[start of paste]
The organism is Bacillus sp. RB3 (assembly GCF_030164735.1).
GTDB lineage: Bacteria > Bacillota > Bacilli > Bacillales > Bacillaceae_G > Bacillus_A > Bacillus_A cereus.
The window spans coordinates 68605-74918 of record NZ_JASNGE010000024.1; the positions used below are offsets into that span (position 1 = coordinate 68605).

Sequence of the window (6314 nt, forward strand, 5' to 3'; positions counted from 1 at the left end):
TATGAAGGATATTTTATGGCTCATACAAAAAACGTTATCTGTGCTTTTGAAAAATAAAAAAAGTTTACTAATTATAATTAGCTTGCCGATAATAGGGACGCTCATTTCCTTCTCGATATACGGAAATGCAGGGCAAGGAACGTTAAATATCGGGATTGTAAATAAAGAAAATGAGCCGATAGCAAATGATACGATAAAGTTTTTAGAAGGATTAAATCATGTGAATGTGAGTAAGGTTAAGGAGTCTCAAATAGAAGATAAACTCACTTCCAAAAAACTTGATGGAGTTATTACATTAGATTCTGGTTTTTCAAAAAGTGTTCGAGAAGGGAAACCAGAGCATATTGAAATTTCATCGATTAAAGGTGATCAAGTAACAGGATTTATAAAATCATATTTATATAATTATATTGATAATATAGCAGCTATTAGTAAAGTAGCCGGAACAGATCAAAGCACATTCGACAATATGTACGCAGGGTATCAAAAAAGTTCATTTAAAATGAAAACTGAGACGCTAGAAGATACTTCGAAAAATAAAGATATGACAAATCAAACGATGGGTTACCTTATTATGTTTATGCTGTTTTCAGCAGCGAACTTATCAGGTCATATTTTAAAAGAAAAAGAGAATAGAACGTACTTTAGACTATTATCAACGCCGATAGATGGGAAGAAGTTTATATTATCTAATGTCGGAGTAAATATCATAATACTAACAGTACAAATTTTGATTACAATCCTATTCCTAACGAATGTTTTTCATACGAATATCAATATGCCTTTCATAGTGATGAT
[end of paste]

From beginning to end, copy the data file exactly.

The organism is Bacillus sp. RB3 (assembly GCF_030164735.1).
GTDB lineage: Bacteria > Bacillota > Bacilli > Bacillales > Bacillaceae_G > Bacillus_A > Bacillus_A cereus.
The window spans coordinates 68605-74918 of record NZ_JASNGE010000024.1; the positions used below are offsets into that span (position 1 = coordinate 68605).

Sequence of the window (6314 nt, forward strand, 5' to 3'; positions counted from 1 at the left end):
TATGAAGGATATTTTATGGCTCATACAAAAAACGTTATCTGTGCTTTTGAAAAATAAAAAAAGTTTACTAATTATAATTAGCTTGCCGATAATAGGGACGCTCATTTCCTTCTCGATATACGGAAATGCAGGGCAAGGAACGTTAAATATCGGGATTGTAAATAAAGAAAATGAGCCGATAGCAAATGATACGATAAAGTTTTTAGAAGGATTAAATCATGTGAATGTGAGTAAGGTTAAGGAGTCTCAAATAGAAGATAAACTCACTTCCAAAAAACTTGATGGAGTTATTACATTAGATTCTGGTTTTTCAAAAAGTGTTCGAGAAGGGAAACCAGAGCATATTGAAATTTCATCGATTAAAGGTGATCAAGTAACAGGATTTATAAAATCATATTTATATAATTATATTGATAATATAGCAGCTATTAGTAAAGTAGCCGGAACAGATCAAAGCACATTCGACAATATGTACGCAGGGTATCAAAAAAGTTCATTTAAAATGAAAACTGAGACGCTAGAAGATACTTCGAAAAATAAAGATATGACAAATCAAACGATGGGTTACCTTATTATGTTTATGCTGTTTTCAGCAGCGAACTTATCAGGTCATATTTTAAAAGAAAAAGAGAATAGAACGTACTTTAGACTATTATCAACGCCGATAGATGGGAAGAAGTTTATATTATCTAATGTCGGAGTAAATATCATAATACTAACAGTACAAATTTTGATTACAATCCTATTCCTAACGAATGTTTTTCATACGAATATCAATATGCCTTTCATAGTGATGAT